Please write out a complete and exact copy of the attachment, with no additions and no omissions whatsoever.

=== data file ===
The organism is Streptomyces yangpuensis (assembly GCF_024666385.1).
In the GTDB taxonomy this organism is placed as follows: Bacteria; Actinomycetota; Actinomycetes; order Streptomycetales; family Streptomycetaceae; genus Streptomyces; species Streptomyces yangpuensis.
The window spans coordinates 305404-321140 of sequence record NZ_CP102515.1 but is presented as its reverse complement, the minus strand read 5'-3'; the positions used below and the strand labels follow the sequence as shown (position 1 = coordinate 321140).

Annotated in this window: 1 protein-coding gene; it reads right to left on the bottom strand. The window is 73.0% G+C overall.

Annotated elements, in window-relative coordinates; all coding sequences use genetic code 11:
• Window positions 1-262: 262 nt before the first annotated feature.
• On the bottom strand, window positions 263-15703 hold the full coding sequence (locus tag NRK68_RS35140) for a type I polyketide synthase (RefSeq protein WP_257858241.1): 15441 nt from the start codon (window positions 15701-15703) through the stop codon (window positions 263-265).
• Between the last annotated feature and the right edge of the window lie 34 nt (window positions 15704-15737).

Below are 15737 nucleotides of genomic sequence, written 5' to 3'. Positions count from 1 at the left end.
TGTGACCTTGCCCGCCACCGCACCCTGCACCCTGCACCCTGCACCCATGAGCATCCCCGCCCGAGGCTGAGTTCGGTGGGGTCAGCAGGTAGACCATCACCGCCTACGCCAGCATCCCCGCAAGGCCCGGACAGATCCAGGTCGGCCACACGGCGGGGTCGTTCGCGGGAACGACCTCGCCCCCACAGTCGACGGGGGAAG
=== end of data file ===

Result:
The organism is Streptomyces yangpuensis (assembly GCF_024666385.1).
In the GTDB taxonomy this organism is placed as follows: Bacteria; Actinomycetota; Actinomycetes; order Streptomycetales; family Streptomycetaceae; genus Streptomyces; species Streptomyces yangpuensis.
The window spans coordinates 305404-321140 of sequence record NZ_CP102515.1 but is presented as its reverse complement, the minus strand read 5'-3'; the positions used below and the strand labels follow the sequence as shown (position 1 = coordinate 321140).

Annotated in this window: 1 protein-coding gene; it reads right to left on the bottom strand. The window is 73.0% G+C overall.

Annotated elements, in window-relative coordinates; all coding sequences use genetic code 11:
• Window positions 1-262: 262 nt before the first annotated feature.
• On the bottom strand, window positions 263-15703 hold the full coding sequence (locus tag NRK68_RS35140) for a type I polyketide synthase (RefSeq protein WP_257858241.1): 15441 nt from the start codon (window positions 15701-15703) through the stop codon (window positions 263-265).
• Between the last annotated feature and the right edge of the window lie 34 nt (window positions 15704-15737).

Below are 15737 nucleotides of genomic sequence, written 5' to 3'. Positions count from 1 at the left end.
TGTGACCTTGCCCGCCACCGCACCCTGCACCCTGCACCCTGCACCCATGAGCATCCCCGCCCGAGGCTGAGTTCGGTGGGGTCAGCAGGTAGACCATCACCGCCTACGCCAGCATCCCCGCAAGGCCCGGACAGATCCAGGTCGGCCACACGGCGGGGTCGTTCGCGGGAACGACCTCGCCCCCACAGTCGACGGGGGAAG